It’s weird. I have never met anyone who has shown a lot of enthusiasm for Quicktime (preferring VLC Player instead). I on the other hand am the opposite. I am not that keen on VLC and really hooked on Quicktime. I guess it takes all sorts.
Some of the things I like about Quicktime include the ability to “pin” the screen on top of all other windows. If you are working and want to watch something at the same time, this feature is fantastic. Also Quicktime enables you to make screencasts. Another job I have requires me to make screencasts, and Quicktime does them just the way I want them. Plus of course it plays movies and TV shows. That part is important too.
Windows doesn’t come with a photo organiser, but Mac OS X does – so what are the advantages of using iPhoto for your photo organizing needs? Well, let’s start with the fact that iPhoto integrates with your iOS devices, and auto-downloads photos for you (you can also use Dropbox to auto-download iOS photos to your computer, if you prefer). It also organises photos for you by event, and allows you to organise them yourself into albums (a bit like Picasa).
It’s a full non-destructive image editor, that preserves the original files while allowing you to adjust, crop and further improve your shots. iPhoto also includes iCloud integration, so you can back up and share your photos, as well as being able to make slideshows. Finally, by using an iPhoto library you can import photos into iMovie and other Mac applications far more easily.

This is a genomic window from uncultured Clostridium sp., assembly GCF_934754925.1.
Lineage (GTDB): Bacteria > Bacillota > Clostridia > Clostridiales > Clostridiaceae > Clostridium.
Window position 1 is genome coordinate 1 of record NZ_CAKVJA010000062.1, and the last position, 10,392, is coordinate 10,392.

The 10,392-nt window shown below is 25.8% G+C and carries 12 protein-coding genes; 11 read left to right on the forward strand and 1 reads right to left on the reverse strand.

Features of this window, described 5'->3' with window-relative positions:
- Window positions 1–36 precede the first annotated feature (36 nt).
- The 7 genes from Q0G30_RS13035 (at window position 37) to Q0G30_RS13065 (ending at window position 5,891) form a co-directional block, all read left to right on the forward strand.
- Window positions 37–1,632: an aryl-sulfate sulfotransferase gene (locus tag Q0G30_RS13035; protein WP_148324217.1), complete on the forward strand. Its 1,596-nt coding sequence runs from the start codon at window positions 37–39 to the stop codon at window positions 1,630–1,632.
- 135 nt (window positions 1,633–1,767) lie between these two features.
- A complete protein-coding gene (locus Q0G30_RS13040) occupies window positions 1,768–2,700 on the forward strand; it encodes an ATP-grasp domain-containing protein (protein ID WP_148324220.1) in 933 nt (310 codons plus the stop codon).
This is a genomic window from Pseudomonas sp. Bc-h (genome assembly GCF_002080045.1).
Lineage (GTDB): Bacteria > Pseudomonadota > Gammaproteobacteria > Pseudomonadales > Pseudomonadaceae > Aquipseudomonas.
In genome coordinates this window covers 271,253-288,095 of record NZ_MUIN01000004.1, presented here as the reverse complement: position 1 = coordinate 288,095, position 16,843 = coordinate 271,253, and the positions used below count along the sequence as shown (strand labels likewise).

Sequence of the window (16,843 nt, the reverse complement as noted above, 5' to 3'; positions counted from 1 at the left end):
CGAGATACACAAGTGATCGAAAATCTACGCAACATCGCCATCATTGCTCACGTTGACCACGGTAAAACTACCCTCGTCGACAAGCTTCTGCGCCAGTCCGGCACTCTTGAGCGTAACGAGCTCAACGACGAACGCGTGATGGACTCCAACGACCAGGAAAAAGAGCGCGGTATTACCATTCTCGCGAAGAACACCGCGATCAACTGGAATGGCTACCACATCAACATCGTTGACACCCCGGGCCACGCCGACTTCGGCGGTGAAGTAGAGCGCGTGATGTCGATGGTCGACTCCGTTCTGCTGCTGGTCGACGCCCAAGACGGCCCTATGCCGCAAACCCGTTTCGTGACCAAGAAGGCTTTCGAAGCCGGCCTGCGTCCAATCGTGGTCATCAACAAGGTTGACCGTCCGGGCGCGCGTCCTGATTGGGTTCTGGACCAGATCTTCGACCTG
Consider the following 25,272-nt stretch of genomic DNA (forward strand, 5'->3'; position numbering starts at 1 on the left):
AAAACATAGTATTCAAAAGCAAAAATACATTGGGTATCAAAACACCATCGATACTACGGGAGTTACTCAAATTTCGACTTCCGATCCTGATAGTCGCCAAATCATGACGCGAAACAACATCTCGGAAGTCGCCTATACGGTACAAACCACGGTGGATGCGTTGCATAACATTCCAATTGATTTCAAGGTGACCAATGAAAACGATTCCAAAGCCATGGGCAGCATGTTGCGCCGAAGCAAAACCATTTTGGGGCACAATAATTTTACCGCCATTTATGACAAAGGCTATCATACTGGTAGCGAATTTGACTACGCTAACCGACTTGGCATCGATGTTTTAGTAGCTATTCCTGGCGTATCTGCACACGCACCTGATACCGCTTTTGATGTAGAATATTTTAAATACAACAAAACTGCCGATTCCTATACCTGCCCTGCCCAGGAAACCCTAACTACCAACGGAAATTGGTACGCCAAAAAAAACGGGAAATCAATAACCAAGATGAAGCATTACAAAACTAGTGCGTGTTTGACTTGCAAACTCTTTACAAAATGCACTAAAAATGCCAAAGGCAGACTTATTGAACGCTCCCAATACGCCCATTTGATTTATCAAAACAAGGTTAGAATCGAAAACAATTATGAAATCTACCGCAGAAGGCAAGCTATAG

Safari is a fairly lightweight browser, especially compared to Google Chrome or Mozilla Firefox (although some may prefer Chrome, due to its superior syncing function and its close integration with Google services). As you’d expect, Safari integrates with iCloud so you can access tabs open on other iOS or OS X devices, record interesting links to Reading List and access all your bookmarks and history through your iPad.
Ah, Messages! The bane of mobile phone companies everywhere, who can’t charge iPhone users sending messages to other Apple users because of the free iMessage service. You can send and receive Messages on your iPhone to other Apple users and also from your Mac using te Messages app. This is useful if you have your phone on vibrate and you don’t hear an important message coming in. You will receive an alert in Notification Centre too.
You can connect to other IM services including Jabber, Bonjour, Google Talk/Hangouts, and AIM. OS X Yosemite even comes with new continuity features that allow you to send SMS messages to non-iPhone users by using the redesigned Messages app.
And that’s not all! These might be some of the most basic apps included with OS X, but we’ve also tackled plenty of advanced tools too. There’s a whole folder of Utilities on your Mac you might never have used, including tools like Automator for hacking together a better workflow? If you’re really serious about automating OS X, check out our AppleScript tutorial.
Before you all go for my throat in the comments, I know there are many more goodies that I didn’t mention and these were just a few of my top favourites.
Do you use any Mac freebies? Which ones and why? Make yourself heard in the comments, below.